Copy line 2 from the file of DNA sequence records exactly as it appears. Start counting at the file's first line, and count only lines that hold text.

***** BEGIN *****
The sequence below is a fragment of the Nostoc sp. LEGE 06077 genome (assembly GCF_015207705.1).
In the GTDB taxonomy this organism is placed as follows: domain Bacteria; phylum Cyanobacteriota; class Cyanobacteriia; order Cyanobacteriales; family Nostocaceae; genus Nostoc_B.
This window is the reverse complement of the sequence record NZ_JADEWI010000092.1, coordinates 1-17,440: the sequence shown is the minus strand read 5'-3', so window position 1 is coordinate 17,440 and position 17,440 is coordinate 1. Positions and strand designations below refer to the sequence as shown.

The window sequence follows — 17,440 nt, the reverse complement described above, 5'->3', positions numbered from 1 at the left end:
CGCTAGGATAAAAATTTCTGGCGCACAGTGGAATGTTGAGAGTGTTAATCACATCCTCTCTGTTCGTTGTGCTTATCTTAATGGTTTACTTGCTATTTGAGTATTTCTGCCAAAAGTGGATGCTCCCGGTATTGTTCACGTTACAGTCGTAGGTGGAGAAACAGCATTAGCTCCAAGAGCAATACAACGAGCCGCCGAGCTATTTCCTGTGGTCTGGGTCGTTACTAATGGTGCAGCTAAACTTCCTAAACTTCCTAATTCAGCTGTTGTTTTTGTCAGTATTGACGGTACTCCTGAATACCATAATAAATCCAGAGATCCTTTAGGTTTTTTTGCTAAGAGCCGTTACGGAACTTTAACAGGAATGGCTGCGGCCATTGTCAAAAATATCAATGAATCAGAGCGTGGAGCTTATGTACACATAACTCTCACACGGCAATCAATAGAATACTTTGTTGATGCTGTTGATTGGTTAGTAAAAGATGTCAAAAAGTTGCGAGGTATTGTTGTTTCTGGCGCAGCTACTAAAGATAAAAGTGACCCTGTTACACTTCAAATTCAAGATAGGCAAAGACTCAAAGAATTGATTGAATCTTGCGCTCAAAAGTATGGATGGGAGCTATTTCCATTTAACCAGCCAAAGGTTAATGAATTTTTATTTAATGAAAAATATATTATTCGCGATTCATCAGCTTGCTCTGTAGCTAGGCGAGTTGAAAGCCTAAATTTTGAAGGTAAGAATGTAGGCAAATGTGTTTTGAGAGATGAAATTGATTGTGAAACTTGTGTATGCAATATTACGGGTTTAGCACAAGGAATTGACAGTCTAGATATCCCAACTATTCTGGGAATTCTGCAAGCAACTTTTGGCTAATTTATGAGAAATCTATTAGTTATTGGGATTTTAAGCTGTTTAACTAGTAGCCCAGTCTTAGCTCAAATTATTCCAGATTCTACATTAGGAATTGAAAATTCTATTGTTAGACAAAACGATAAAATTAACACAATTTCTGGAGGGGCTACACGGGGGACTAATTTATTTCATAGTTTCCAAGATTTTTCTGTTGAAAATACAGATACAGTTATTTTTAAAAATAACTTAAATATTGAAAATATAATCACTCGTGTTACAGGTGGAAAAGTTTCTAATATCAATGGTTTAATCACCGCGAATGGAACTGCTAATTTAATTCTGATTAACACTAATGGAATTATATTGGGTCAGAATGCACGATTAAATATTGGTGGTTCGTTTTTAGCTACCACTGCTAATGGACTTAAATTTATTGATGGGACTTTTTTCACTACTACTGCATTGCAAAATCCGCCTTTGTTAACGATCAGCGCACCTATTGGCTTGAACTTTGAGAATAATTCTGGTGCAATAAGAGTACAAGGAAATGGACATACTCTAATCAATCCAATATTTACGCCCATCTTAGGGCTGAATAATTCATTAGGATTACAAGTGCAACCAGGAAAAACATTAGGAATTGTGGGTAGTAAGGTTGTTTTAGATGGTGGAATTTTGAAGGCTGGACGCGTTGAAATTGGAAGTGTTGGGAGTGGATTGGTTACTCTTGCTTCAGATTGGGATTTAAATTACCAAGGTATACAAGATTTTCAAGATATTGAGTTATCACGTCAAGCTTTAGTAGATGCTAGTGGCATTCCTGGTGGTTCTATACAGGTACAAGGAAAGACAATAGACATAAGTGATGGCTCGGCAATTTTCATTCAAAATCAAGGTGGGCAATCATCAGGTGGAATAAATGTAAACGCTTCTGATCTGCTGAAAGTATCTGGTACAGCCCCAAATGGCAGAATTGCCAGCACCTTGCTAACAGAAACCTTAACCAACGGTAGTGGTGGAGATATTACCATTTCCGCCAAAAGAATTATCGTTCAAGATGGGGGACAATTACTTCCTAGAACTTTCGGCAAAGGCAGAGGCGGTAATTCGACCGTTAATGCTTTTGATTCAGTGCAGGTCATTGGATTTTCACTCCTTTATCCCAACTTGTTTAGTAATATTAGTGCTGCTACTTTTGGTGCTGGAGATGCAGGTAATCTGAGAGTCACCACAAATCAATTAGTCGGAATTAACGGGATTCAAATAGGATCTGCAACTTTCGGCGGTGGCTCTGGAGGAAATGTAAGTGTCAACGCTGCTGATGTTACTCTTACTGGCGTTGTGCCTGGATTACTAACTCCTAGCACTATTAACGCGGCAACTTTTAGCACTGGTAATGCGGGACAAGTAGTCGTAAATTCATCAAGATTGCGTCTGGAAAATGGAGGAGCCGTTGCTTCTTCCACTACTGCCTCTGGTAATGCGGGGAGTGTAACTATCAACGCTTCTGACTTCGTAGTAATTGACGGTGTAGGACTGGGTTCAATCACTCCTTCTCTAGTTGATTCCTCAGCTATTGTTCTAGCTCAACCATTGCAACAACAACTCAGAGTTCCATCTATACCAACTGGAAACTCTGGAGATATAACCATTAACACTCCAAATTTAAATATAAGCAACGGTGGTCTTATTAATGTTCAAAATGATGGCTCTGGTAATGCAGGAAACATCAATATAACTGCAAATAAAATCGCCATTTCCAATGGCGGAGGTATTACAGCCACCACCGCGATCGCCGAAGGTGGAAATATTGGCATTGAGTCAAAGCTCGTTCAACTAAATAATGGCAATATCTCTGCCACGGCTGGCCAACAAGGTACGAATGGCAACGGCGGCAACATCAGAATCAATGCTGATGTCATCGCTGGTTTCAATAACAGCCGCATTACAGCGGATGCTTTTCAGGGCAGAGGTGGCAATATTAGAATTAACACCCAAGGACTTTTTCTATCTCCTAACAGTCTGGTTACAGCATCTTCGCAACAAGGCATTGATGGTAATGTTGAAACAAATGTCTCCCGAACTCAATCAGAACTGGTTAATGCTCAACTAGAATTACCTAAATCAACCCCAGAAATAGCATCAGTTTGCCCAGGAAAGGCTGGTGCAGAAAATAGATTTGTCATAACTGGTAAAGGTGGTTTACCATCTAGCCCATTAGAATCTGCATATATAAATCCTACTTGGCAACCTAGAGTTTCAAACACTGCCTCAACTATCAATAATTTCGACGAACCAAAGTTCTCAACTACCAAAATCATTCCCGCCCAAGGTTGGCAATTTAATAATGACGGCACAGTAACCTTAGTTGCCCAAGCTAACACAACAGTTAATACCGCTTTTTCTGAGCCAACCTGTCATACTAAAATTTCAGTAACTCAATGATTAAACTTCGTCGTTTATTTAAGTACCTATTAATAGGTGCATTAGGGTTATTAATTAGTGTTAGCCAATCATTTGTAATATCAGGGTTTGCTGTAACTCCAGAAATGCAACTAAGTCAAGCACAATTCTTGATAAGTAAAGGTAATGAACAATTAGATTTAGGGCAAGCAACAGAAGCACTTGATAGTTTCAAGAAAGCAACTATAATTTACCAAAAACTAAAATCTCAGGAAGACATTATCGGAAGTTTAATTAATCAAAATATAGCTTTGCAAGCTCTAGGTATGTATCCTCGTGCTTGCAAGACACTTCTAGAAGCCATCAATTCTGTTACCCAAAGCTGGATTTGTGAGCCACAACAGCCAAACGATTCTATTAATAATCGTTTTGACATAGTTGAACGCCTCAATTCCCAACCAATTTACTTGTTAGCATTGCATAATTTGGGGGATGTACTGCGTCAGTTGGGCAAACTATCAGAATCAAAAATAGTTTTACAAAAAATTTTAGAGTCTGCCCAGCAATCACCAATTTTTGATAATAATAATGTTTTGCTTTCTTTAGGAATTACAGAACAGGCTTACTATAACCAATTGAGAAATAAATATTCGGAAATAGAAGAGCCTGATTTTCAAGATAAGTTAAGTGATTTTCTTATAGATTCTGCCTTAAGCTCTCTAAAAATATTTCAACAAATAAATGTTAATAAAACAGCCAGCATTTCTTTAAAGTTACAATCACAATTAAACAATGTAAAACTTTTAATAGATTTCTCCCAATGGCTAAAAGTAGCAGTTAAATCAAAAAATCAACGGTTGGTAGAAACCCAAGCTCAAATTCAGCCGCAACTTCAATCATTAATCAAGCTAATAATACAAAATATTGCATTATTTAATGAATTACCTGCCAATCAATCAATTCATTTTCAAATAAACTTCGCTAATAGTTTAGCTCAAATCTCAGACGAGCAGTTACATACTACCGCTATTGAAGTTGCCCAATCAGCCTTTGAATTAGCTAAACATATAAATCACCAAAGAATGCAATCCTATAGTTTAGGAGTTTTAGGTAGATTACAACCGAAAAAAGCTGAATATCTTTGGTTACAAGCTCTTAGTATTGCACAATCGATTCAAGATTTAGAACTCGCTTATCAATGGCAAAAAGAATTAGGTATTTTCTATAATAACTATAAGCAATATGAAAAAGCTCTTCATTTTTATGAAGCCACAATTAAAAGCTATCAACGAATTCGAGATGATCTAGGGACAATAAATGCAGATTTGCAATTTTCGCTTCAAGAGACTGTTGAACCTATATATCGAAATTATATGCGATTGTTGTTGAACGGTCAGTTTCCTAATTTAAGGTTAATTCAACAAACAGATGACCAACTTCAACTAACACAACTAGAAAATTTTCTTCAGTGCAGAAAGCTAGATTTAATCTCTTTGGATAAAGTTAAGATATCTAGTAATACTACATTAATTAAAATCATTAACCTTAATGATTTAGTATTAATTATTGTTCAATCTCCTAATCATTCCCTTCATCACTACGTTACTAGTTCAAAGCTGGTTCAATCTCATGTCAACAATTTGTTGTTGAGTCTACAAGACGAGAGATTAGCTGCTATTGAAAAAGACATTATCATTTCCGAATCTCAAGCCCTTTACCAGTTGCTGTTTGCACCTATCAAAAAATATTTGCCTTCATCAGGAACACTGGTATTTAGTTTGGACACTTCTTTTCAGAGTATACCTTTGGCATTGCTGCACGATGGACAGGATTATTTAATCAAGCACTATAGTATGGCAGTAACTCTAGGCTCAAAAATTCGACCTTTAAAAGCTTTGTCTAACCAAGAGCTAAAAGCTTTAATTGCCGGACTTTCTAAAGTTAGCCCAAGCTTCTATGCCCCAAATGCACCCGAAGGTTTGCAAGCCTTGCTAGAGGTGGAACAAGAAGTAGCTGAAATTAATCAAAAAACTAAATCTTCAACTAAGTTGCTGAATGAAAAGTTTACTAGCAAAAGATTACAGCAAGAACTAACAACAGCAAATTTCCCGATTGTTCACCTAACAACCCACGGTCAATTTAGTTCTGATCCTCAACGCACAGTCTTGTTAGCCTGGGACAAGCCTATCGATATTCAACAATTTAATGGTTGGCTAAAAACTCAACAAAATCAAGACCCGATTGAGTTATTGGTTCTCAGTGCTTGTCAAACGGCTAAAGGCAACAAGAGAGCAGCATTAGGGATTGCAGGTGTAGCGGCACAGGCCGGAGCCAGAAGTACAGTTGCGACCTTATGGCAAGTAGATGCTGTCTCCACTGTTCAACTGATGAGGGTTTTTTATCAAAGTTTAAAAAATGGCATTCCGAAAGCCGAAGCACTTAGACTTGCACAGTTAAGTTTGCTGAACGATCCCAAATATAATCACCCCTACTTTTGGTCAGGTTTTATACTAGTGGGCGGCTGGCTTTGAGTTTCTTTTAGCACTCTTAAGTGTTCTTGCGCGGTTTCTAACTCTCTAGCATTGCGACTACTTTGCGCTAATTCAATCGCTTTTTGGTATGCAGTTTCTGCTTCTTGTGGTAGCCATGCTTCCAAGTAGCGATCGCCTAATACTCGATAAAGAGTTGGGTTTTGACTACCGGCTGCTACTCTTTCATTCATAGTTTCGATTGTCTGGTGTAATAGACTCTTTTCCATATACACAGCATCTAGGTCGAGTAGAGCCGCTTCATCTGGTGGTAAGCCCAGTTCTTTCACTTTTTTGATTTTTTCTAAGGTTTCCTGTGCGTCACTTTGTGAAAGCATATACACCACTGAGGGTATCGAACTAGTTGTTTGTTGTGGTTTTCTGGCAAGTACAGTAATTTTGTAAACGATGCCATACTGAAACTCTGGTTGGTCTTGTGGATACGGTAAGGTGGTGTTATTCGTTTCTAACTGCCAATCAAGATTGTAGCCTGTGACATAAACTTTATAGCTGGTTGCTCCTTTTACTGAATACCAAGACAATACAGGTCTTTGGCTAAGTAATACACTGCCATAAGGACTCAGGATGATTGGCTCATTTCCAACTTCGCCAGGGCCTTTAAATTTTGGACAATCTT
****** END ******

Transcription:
In the GTDB taxonomy this organism is placed as follows: domain Bacteria; phylum Cyanobacteriota; class Cyanobacteriia; order Cyanobacteriales; family Nostocaceae; genus Nostoc_B.